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State health department conducts antibody testing in East Avenue Wegmans

A scanning electron micrograph shows a cell infected with coronavirus particles isolated from a patient sample.
National Institute of Allergy and Infectious Diseases
A scanning electron micrograph shows a cell infected with coronavirus particles isolated from a patient sample.

The New York state health department has been testing shoppers at the East Avenue Wegmans store as part of an effort to gauge the prevalence of the novel coronavirus in New York.

The Rochester Wegmans is one of “approximately 20” grocery stores across the state where the health department said it’s collecting blood samples from volunteers to see if they have been exposed to the virus that causes COVID-19.

The health department said it will collect samples from about 150 people at each testing site.

Swab tests for the coronavirus, which Monroe County and New York state have been using to diagnose COVID-19 cases, can only discern whether a person is currently infected with the virus, not whether they have recovered from a past infection.

As the state begins planning to lift some restrictions on daily life, knowing how many people have already been exposed to the virus and could be immune to it will be important, the health department said. A growing body of literature indicates that many coronavirus infections don’t result in any noticeable symptoms.

Still, there are limitations: It’s not clear whether, or to what extent, having the antibodies that the state is looking for in this blood test indicates immunity to the virus.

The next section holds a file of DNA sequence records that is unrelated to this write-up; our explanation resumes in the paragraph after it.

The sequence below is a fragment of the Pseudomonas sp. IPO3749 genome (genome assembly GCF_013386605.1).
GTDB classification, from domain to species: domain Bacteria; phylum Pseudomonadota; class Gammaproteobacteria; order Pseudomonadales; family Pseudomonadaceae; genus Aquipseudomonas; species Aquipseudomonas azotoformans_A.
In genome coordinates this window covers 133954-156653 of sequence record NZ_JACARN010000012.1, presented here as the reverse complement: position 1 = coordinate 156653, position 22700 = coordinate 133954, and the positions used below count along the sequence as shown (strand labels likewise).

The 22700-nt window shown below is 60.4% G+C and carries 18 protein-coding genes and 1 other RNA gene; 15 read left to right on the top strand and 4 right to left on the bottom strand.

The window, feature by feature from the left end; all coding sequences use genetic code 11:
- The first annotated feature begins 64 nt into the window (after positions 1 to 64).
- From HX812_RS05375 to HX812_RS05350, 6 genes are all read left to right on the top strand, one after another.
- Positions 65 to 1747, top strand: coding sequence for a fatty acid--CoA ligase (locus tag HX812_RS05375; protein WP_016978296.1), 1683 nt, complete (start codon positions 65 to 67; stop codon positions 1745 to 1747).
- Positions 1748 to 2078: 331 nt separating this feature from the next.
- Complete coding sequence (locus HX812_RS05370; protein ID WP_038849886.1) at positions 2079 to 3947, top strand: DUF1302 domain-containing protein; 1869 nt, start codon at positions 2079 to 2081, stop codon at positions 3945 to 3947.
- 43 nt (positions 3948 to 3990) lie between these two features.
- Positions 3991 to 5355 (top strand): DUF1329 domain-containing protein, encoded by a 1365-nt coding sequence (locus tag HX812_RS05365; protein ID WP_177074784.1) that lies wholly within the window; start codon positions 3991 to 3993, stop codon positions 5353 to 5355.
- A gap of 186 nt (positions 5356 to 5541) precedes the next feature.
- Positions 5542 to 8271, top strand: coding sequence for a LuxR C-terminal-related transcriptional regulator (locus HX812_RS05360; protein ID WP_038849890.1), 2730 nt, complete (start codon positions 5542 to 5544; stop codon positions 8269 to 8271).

The state health department was tight-lipped about precisely how many grocery stores were part of its testing effort or where they were. “The goal is to get a random sample of New Yorkers and not to drive large crowds to any specific location during this challenging time,” a spokesperson said.

Neither the state nor the Monroe County health departments answered questions about whether any other grocery stores in the county were part of the initiative.

At the East Avenue Wegmans, about five health department nurses asked both customers and employees if they wanted to participate in the tests. Those who did were shepherded into the store’s cafe, pricked in the finger to draw blood, and told to expect results in a day or two.

The state health department did not immediately respond to questions about whether testing supplies had been exhausted, but said in an email that staff “will continue testing as long as the testing site is open and supplies are sufficient.”

A Wegmans spokesperson said the health department had asked the grocery chain for permission to conduct the tests in five of its stores on Sunday and Monday, but no such request was received for Tuesday.

Brett was the health reporter and a producer at WXXI News. He has a master’s degree from the City University of New York Graduate School of Journalism.